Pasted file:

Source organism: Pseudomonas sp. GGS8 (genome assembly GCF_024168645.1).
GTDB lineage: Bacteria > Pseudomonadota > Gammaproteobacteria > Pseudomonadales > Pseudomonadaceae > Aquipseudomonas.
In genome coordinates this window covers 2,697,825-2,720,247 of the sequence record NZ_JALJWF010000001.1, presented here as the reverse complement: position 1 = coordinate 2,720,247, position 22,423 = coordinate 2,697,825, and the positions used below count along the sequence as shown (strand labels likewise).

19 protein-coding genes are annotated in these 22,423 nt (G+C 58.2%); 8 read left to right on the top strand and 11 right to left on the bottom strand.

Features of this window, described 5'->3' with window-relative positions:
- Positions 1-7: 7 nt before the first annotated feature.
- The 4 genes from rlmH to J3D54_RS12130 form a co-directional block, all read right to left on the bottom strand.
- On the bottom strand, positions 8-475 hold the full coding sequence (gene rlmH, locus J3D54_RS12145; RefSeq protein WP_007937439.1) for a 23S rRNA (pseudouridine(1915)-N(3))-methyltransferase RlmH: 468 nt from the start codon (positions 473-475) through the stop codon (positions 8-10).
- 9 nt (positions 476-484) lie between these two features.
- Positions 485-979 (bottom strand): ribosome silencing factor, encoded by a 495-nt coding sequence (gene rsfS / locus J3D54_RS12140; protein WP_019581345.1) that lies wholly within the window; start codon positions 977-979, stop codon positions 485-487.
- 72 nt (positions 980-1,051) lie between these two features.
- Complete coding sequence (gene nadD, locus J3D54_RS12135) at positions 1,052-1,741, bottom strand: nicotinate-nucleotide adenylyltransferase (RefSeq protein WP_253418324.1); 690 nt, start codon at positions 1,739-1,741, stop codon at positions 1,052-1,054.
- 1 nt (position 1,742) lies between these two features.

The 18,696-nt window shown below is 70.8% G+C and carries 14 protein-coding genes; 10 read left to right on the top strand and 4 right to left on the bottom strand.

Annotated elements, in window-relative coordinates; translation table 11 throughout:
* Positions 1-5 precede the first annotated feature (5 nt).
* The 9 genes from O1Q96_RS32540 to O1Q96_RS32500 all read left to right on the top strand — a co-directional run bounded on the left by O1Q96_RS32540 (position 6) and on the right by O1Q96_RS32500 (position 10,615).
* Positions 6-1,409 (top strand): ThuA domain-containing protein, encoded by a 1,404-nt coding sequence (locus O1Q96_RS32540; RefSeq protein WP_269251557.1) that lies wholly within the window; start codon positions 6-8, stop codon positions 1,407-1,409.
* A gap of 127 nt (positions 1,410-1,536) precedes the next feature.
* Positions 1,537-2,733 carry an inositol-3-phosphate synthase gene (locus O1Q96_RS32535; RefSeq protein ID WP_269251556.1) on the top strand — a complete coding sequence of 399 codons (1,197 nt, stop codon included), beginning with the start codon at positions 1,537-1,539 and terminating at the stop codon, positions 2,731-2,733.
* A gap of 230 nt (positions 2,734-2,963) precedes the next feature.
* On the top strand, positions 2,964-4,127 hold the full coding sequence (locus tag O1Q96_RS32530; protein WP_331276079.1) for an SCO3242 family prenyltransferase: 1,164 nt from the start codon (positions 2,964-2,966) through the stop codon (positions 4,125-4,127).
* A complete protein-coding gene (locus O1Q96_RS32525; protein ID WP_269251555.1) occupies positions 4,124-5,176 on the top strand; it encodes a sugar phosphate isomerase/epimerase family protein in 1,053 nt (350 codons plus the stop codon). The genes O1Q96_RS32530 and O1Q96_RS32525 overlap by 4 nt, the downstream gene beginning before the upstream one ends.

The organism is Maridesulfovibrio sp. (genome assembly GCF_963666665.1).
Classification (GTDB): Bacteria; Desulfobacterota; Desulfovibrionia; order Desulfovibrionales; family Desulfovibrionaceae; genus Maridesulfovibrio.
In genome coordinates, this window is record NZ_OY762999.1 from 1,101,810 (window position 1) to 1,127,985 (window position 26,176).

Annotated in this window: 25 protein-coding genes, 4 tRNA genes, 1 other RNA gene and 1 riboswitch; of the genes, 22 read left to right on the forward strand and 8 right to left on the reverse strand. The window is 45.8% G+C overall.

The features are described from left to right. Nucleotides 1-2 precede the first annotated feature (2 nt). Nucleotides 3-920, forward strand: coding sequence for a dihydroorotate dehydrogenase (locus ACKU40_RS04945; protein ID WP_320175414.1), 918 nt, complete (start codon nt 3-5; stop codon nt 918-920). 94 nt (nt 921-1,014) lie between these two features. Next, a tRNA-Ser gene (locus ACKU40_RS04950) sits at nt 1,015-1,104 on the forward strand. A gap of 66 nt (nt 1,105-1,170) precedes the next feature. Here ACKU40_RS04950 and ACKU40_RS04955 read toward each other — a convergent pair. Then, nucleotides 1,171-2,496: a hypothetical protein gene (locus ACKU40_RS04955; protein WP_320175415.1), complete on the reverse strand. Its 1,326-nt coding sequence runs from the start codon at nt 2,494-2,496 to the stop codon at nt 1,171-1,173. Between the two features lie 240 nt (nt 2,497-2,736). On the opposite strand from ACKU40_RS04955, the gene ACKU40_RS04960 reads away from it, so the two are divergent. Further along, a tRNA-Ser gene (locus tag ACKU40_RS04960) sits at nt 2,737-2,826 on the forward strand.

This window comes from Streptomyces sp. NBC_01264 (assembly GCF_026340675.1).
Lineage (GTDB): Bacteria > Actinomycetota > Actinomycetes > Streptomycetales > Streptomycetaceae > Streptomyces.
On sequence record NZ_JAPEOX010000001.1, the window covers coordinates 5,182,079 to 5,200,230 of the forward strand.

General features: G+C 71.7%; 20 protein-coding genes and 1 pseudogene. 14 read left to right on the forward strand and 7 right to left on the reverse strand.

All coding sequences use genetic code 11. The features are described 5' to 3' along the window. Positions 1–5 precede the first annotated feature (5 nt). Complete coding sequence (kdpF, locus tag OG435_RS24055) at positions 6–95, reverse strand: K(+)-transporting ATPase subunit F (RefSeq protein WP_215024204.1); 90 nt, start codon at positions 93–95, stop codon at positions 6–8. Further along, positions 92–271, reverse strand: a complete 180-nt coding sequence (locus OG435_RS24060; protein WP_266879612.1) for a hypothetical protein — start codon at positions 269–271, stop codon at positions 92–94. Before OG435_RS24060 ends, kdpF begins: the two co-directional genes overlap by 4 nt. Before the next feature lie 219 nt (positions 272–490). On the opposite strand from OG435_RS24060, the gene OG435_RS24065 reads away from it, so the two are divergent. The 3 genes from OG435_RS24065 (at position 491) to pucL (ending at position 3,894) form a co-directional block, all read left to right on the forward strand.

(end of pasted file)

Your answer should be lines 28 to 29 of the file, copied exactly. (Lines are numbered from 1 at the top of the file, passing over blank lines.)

The features are described from left to right. Nucleotides 1-2 precede the first annotated feature (2 nt). Nucleotides 3-920, forward strand: coding sequence for a dihydroorotate dehydrogenase (locus ACKU40_RS04945; protein ID WP_320175414.1), 918 nt, complete (start codon nt 3-5; stop codon nt 918-920). 94 nt (nt 921-1,014) lie between these two features. Next, a tRNA-Ser gene (locus ACKU40_RS04950) sits at nt 1,015-1,104 on the forward strand. A gap of 66 nt (nt 1,105-1,170) precedes the next feature. Here ACKU40_RS04950 and ACKU40_RS04955 read toward each other — a convergent pair. Then, nucleotides 1,171-2,496: a hypothetical protein gene (locus ACKU40_RS04955; protein WP_320175415.1), complete on the reverse strand. Its 1,326-nt coding sequence runs from the start codon at nt 2,494-2,496 to the stop codon at nt 1,171-1,173. Between the two features lie 240 nt (nt 2,497-2,736). On the opposite strand from ACKU40_RS04955, the gene ACKU40_RS04960 reads away from it, so the two are divergent. Further along, a tRNA-Ser gene (locus tag ACKU40_RS04960) sits at nt 2,737-2,826 on the forward strand.

This window comes from Streptomyces sp. NBC_01264 (assembly GCF_026340675.1).